The last day, the last object, the end of the book (apart from a postscript for tomorrow).
The object is the bed, and the social history reminds us that bedsteads as we know them are a relatively late invention. A gentle parallel is drawn between sleep and death, and the naturalness (if ther'es such a word) of each (unless tragedy is the cause of death).
Among my minister friends is a running annual joke that we are queueing up to borrow Jesus' tomb for a sleep on Monday, because we are so weary after Lent and Holy Week. It's certainly irreverent but it pretty much captures the same idea - that death and sleep are not so different.
In recent weeks I have learned of two devout, and well loved people, who have been place in medically induced comas in an attempt to save their lives, one from a brain injury, the other following an extrememly rare adverse reaction to medication. The first of these is now making steady progress, though it will be a very long time before they get home; the second is still critically ill. The first I know, and count as a friend; the second I know of, and have never met. Thankfully, the God who, in Christ, has experienced and transformed death for all eternity, is watching over each of them and will hold them safe now, and for always.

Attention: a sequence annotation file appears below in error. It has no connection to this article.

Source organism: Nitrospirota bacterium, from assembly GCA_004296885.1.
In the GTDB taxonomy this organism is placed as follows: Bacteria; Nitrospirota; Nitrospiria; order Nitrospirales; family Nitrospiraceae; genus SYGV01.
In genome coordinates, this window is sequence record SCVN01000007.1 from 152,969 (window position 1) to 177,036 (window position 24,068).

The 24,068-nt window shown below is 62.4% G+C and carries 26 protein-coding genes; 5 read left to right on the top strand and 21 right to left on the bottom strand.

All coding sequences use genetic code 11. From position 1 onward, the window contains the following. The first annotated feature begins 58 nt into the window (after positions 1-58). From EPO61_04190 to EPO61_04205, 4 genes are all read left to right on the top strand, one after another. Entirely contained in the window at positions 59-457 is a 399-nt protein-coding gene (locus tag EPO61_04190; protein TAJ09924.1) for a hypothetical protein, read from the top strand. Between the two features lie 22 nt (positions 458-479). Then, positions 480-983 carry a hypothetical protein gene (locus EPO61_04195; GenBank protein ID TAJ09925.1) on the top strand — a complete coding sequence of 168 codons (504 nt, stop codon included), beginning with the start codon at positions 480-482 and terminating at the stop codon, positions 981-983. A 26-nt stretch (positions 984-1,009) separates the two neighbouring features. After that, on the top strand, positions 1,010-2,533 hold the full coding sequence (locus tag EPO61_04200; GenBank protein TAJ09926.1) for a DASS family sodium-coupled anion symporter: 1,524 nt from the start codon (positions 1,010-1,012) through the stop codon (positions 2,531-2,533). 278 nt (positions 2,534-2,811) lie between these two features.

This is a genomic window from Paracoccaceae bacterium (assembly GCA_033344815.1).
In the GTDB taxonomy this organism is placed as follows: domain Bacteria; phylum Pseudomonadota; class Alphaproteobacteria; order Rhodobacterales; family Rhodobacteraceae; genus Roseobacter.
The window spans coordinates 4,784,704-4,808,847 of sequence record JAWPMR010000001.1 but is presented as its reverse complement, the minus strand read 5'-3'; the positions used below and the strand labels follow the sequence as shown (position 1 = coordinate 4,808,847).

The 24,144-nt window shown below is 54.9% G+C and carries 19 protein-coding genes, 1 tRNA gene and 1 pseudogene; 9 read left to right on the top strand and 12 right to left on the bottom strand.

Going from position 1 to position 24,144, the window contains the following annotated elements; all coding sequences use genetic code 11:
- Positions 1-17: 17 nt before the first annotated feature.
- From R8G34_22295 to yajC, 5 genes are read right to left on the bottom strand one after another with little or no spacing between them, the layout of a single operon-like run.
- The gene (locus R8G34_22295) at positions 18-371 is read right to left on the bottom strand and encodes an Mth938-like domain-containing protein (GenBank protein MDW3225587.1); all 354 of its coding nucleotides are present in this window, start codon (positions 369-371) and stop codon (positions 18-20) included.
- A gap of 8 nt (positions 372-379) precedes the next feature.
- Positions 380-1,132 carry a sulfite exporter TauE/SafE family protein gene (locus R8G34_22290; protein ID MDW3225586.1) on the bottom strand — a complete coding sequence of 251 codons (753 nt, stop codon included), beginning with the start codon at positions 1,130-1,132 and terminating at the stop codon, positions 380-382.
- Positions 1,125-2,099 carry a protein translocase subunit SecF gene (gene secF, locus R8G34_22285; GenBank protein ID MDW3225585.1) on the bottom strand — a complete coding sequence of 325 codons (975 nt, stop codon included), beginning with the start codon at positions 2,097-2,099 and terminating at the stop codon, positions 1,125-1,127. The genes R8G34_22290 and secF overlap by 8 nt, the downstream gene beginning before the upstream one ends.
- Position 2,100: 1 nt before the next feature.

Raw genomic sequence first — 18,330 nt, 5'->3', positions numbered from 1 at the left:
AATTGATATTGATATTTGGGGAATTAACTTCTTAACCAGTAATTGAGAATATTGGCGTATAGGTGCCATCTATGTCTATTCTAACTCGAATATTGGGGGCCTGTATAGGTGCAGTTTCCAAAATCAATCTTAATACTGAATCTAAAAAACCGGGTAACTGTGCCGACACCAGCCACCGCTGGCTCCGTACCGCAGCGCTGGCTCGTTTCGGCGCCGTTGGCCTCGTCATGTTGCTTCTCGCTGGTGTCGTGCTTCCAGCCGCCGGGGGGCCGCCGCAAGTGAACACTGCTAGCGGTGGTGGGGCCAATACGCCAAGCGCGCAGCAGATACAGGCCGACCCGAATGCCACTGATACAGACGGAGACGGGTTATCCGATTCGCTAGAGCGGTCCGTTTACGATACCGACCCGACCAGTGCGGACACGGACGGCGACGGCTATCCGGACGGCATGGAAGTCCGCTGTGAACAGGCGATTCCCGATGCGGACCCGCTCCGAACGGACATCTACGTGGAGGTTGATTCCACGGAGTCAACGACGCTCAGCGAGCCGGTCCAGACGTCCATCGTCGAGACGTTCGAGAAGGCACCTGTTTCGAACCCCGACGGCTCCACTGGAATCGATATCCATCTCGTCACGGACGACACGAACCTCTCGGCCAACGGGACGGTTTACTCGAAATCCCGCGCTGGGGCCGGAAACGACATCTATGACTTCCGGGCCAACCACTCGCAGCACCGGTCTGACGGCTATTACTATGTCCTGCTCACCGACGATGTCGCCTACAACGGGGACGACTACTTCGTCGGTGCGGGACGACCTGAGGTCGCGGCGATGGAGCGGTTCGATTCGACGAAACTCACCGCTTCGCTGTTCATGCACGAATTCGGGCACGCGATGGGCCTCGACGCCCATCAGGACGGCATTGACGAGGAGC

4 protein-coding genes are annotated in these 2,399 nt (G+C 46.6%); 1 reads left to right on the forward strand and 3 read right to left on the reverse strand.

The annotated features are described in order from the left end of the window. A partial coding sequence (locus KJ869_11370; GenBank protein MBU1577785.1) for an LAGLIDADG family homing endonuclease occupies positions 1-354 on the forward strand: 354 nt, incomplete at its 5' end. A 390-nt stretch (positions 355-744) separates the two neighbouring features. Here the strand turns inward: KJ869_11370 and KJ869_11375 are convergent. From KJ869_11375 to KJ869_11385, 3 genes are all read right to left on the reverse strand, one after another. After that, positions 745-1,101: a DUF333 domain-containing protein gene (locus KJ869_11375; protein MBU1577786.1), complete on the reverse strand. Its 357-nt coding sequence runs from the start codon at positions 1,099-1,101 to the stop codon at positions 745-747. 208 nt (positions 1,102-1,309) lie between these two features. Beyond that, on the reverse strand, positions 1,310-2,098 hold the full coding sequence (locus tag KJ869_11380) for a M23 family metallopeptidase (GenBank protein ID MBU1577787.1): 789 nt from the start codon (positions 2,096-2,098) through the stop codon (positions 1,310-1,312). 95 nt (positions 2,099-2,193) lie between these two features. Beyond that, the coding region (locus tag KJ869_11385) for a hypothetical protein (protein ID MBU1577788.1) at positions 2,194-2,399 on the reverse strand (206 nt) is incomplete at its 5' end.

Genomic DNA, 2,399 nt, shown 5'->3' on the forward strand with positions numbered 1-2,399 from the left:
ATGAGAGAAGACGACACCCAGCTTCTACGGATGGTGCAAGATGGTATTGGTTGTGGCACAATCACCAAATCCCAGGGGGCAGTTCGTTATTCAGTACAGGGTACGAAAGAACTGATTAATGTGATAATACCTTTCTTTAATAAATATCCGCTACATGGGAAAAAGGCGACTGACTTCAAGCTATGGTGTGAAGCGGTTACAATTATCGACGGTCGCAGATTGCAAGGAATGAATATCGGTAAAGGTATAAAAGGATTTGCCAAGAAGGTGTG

I find myself reminded of the Victorian children's bedtime prayer...
Now I lay me down to sleep,
I pray ther LORD my soul to keep;
And if I die before I wake,
I pray the LORD my soul to take.
As Lent draws to its close, and we wait patiently for what tomorrow will bring, may God bless us all; wiith refreshing rest now, and the assurance of etenral rest still to come.